I have spent quite a bit of time in the past year that I have been out of full-time ministry work reflecting on the various successes, failures, and learning experiences that came from my first three and a half years in ministry.
Suffice to say there is a lot that comes to mind to fit each of those categories.
When I think about failures–or perhaps “mistakes” is a better term–two related things come to mind, and both have to do with my preaching. Plenty of other errors come to mind, to be sure, but these are the ones I have thought the most about.
The first mistake that I made was assuming my audience knew more than they did theologically. I made the mistake of assuming that most of my audience understood the gospel, and thus did not need to be reminded of it. Sure, we presented the gospel regularly, but the notion that professed Christians needed to hear the gospel week in and week out could not have been further from my mind. I failed to realize, as Michael Horton has said, that the gospel–the notion that we are made right before God entirely because of what Jesus Christ has done for us and not because of anything we could ever do ourselves–is so odd even to us as Christians that we need to be reminded of it again and again. I similarly failed to realize that my audience lived in a world where they were constantly being pressured, measured, and evaluated, and thus they needed to hear of God’s unconditional love for them and of the free grace that is available to them through the cross. In short, I needed to preach the gospel to Christians.
My second error can best be illustrated with a pyramid. I spent entirely too much time talking about secondary issues–issues that would perhaps occupy the middle level of a pyramid–and not enough time talking about foundational issues. In other words, I spent too much time talking about how we were to live as Christians, and not enough time talking about the gospel, and helping the people at my church find their identity in the gospel and in what God had done for them. The result was often we had people that were willing to serve and interested in being involved in the church, but they didn’t really understand the gospel, or at the very least they didn’t find their identity in the gospel.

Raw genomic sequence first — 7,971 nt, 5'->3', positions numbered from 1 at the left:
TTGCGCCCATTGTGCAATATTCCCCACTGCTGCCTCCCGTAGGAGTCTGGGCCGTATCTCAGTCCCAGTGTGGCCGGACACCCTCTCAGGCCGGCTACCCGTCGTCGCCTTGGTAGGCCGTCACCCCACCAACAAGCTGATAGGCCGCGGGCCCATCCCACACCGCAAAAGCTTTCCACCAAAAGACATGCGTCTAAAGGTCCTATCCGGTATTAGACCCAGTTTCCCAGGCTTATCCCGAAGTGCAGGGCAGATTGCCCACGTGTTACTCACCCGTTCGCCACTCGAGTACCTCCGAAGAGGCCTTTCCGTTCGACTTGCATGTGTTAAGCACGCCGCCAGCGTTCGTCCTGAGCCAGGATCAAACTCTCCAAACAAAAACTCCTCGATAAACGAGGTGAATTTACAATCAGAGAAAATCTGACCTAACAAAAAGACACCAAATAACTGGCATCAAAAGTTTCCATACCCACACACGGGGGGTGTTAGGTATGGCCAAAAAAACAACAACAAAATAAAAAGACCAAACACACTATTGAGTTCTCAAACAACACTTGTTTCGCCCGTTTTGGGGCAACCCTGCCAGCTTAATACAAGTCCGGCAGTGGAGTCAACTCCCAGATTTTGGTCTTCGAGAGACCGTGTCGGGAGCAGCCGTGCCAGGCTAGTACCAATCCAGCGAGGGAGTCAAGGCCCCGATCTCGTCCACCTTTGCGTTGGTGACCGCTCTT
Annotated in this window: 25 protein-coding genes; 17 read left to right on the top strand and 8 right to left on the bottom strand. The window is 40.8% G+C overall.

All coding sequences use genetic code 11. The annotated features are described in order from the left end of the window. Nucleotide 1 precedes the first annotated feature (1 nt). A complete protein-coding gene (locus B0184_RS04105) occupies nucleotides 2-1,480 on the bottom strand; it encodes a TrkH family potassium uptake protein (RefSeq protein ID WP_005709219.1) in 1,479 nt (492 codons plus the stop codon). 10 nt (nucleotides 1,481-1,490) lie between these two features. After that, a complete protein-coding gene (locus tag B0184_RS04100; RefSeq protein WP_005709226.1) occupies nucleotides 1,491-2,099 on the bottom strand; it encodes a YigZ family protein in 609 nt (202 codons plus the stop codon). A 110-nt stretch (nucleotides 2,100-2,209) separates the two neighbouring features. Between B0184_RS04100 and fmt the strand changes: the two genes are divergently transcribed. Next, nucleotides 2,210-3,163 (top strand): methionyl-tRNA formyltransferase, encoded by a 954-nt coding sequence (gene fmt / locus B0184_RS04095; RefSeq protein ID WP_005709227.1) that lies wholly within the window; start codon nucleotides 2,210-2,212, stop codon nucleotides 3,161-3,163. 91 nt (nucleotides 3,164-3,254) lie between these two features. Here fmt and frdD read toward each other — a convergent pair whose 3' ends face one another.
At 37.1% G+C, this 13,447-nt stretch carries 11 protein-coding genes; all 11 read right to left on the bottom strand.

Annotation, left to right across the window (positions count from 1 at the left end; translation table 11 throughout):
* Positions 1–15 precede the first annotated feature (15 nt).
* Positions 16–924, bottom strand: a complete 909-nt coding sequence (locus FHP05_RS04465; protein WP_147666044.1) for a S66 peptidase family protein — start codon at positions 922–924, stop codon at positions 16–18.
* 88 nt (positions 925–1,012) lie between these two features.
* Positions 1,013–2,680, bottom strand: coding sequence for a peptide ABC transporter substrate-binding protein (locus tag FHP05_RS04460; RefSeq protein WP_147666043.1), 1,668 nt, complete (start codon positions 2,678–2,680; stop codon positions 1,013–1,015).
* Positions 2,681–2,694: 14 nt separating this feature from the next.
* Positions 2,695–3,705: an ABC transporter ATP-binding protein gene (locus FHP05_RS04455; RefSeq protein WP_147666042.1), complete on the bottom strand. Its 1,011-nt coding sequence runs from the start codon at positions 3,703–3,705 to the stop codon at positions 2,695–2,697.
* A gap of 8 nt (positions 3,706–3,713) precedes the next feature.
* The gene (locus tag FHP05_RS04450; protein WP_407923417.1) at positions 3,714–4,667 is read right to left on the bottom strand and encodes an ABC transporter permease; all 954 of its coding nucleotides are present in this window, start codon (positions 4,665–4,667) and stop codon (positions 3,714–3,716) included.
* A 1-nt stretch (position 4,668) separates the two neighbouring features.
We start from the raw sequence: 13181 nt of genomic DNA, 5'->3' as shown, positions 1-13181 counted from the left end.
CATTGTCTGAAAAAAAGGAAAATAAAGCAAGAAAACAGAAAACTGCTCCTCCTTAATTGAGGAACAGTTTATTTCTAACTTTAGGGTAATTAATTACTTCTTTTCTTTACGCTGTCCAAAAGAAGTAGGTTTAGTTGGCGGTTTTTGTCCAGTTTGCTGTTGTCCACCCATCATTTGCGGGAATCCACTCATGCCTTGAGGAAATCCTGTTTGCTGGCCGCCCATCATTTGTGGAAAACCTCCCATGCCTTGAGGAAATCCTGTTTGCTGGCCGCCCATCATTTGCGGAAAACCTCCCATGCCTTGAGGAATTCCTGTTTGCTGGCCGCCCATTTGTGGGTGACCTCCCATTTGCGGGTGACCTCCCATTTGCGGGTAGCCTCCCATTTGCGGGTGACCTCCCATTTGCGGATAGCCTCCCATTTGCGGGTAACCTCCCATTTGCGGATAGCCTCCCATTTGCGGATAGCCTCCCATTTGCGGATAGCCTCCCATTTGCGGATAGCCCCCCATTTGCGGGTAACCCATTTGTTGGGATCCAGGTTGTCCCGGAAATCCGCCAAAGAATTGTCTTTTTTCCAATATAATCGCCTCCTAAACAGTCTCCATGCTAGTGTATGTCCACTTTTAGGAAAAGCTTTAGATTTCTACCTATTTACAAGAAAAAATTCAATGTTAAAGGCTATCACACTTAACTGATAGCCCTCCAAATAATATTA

As I have reflected on those two errors I have been reminded of how important it is for all of us to find our identity in the gospel. I had the chance to hang out with a bunch of people from my old church last week, and we talked a lot about how every aspect of the Christian life is rooted in the gospel, and if we deviate from that and instead simply teach principles for moral or “successful” living, that is problematic.
The task of the church is not to teach people to accept criticism with grace and not get defensive. The task of the church is to help people find their identity in Christ so that when they are criticized they can respond with humility and grace, knowing that their identity is not ultimately found in whatever they are being criticized for. The task of the church is not to tell people not to be insecure, but rather it is to teach them to find their security in Christ. And the list goes on.
The task of the church is not to teach good behavior. The task of the church is to teach about Jesus, and to help people find their identity, their meaning, and their value in him and who we have become because of his cross.
If we skip that foundational level of the pyramid then the pyramid ultimately crumbles. It may produce people that will serve, participate, and reach out, but it will also produce people that have little to offer those to whom they reach out, and people who will burn out from religious moralism.
That is why wherever I go next, whether I’m working with high schoolers, college students, adults, or some other population, my number one teaching objective with Christians will be helping them find their identity in Christ.
I just don’t see anything more important than that.